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Illustration by Wenting Li

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I look up from the sidewalk’s inky blotches to the gangly trees. Bunches of berries tantalize in varying shades of cherry red to midnight purple.

“You know what those remind me of?” I ask Karen, who was born in Saskatoon. (I moved here from Edmonton – we’re two Western Canadian gals who have become Toronto city-dwellers and dog-park friends.)

“I was thinking the same thing,” Karen says. “Saskatoon berries. But those grow on bushes.”


Of course, we both picked them as children, for our mothers’ pies.

“They call them serviceberries here,” I tell her. “Do you think Saskatoons grow on trees, too?”

“Never seen it."

“Well, they wouldn’t plant poisonous trees near a playground.”

And with this wise observation, we pull down a branch, while the dogs pant in the heat. I pick a few, and bite each one. The inside is greenish-violet, and the little crown is a giveaway. But I spit them out in fear.

“Saskatoons. I think. Let’s make pie.”

“My mom used lard.”

“Mine too.”

The berries send us into a spiral of overthinking for several days.

“I’m not eating that pie,” Karen’s husband says. “What if they’re poisonous?”

My husband concurs.

But something deep, unconscious in both of us, needs them to be Saskatoons. Karen and I are almost strangers, but we understand each other’s desire to relive our childhood, to pick berries in the wild west and to eat our mother’s raw pie crust.

So we take out our iPhones.

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We take pictures of the berry trees. Karen has an app that identifies plants. It lists serviceberries as one potential, but not the only one. Inconclusive.

I call Jan, my neighbour and volunteer that helped choose the trees years ago.

“Yes, they’re serviceberries,” she confirms. “But I don’t think they’re edible."

Well, she’s not a Prairie gal, but she did give us the gift of those trees.

I find blogs and recipes online, from the likes of Mother Earth News and Lost Recipes Found, written by people who are disappointed that the public doesn’t know that serviceberries are edible and contain more protein, fibre, calcium, magnesium and manganese than blueberries.

I send a pie recipe to Karen.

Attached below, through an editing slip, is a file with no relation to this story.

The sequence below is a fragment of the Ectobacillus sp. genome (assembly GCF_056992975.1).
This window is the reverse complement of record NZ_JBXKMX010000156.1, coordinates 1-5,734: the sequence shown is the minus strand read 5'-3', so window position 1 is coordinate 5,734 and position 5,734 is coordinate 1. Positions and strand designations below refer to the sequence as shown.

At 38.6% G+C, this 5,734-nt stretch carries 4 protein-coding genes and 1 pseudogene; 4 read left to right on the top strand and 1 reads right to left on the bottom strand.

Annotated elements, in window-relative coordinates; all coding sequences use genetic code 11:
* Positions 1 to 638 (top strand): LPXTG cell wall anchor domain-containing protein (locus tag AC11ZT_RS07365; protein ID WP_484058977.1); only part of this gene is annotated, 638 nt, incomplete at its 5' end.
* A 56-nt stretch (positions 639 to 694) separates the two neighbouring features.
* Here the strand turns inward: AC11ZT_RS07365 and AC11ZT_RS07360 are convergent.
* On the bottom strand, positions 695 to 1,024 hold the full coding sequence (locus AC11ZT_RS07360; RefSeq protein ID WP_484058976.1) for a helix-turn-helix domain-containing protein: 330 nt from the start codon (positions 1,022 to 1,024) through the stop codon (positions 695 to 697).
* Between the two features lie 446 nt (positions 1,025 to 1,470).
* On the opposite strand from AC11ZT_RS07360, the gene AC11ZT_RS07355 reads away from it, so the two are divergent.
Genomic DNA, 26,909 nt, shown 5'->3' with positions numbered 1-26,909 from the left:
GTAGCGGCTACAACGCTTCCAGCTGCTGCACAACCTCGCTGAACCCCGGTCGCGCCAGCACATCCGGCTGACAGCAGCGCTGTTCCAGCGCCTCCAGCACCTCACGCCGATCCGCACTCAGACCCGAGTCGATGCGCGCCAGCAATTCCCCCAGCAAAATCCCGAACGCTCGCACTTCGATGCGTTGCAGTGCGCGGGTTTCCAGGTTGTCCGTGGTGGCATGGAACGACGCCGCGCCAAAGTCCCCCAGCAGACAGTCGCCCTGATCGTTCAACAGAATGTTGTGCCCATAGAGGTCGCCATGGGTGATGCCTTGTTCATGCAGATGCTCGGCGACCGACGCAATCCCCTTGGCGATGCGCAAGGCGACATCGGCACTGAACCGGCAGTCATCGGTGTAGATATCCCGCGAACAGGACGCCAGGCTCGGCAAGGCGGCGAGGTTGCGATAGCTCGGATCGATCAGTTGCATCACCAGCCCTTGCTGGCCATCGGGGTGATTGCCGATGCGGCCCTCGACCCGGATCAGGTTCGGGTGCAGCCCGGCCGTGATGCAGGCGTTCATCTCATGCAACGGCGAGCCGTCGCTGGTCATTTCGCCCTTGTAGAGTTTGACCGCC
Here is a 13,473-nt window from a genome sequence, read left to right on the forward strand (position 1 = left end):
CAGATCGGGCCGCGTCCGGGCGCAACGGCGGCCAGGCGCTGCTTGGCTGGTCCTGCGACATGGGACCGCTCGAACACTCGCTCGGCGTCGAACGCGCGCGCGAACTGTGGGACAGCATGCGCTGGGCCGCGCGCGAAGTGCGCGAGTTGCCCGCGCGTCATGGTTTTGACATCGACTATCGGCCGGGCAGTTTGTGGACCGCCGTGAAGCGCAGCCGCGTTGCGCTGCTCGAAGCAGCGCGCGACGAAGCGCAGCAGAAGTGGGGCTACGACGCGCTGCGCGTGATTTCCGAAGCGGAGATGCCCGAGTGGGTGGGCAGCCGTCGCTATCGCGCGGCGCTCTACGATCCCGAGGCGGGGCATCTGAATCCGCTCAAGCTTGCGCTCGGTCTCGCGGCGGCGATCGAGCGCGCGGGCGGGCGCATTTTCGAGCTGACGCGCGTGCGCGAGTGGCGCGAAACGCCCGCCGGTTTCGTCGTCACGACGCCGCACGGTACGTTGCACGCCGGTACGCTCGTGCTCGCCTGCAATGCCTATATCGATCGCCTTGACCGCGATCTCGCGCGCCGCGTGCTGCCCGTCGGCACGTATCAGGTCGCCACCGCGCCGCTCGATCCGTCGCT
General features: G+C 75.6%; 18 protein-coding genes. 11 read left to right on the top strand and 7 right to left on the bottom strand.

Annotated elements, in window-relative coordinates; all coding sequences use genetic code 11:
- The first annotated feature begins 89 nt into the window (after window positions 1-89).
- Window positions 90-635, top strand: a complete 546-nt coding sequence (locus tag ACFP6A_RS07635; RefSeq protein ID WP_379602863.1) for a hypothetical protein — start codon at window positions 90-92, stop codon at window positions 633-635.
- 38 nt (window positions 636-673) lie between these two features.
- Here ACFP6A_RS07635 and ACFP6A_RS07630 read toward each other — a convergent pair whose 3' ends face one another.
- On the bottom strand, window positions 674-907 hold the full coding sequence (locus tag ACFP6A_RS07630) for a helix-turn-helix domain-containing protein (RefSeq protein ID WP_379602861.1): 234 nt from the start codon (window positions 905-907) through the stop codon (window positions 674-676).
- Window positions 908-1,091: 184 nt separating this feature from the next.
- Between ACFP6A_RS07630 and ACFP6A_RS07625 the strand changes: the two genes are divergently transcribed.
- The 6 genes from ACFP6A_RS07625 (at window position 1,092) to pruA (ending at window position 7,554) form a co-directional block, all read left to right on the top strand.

“I ate three,” she replies. “They taste right. And I’m not dead.”

“We need four cups. And a ladder.”

We want to make the pie. We really do. We also want to share it with our dog-park friends and husbands. They remain unconvinced.

“We’ll be the only ones at our Park Pie Picnic,” I tell her. “I’ll offer wine.”

“I’ll bring ice cream,” she says bravely.

We’re still as unsure as our husbands. We’re just not saying so out loud.

Time to pull out the big guns, as they say in the West. I send a picture to my friend who runs the Toronto Botanical Garden horticulture department.

“It’s hard to make out with the resolution of your photos," Paul writes, "but they look like serviceberries. Are they still fruiting? My plant at home and those at the Botanical Garden finished fruiting.”


I race to the park to take close-up photos.

Our research exhausted, we take the leap, the six-foot A-ladder and a stainless-steel bowl to the park.

The berries are sticky and our fingers turn purple as we straddle the branches, giggling like the children in the adjacent playground. A few curious passersby carrying tennis rackets ask what we’re doing. Making pie, we tell them.

“That’s nice,” they say skeptically.

Paul answers through e-mail. “That is them.”

And with those three words, we are allowed to relive our childhood.

We agree to not use lard. There’s something about rendered pig fat. Karen arrives to my kitchen prepared with recipe printouts from The New York Times for a butter crust that “banishes all fear,” and ideas for the filling from Prairie blogger Kitchen Magpie. Her vast research also yields “How to make a lattice top for a pie crust.”

Our mothers are laughing in heaven. They had a sixth sense based on weather patterns and how the dough felt in their hands. We have technology.

Karen rolls the crust out like a pro, surprising herself. Divine intervention, we agree. She tastes the raw dough, pretending to understand what she is checking for.

“Tastes perfect,” she says confidently, “although I’ve only made five pies in my entire life. Maybe less.”

More than me, so I’ll go with it.

We resort to a YouTube video for the crust edge, choosing pinching over crimping. The pleats are a little large and jagged. Rocky Mountain-esque, actually, but way better than a lazy fork crimp.

Dogs and dog-owners attend the Park Pie Picnic. (We shared the verification from our horticulturalist.)

The pie is warm. The blanket of emotion is warmer.

Silence, as everyone chews in peace. The delectable berries softened as they baked, but kept their shape, and have a slight almond flavour. The ice cream melts into a creamy pool around the flakiest crust ever.

For those few minutes, we’re no longer city dwellers who are suspicious of everyone and everything, even that which we recognize, like a kindly visitor lost in the neighbourhood or a berry that lives in our hearts. We are reminded, by a slice of life, to trust our natural instincts and to accept our unconscious intuition and our memories. To trust ourselves.

Alexandra Risen lives in Toronto.

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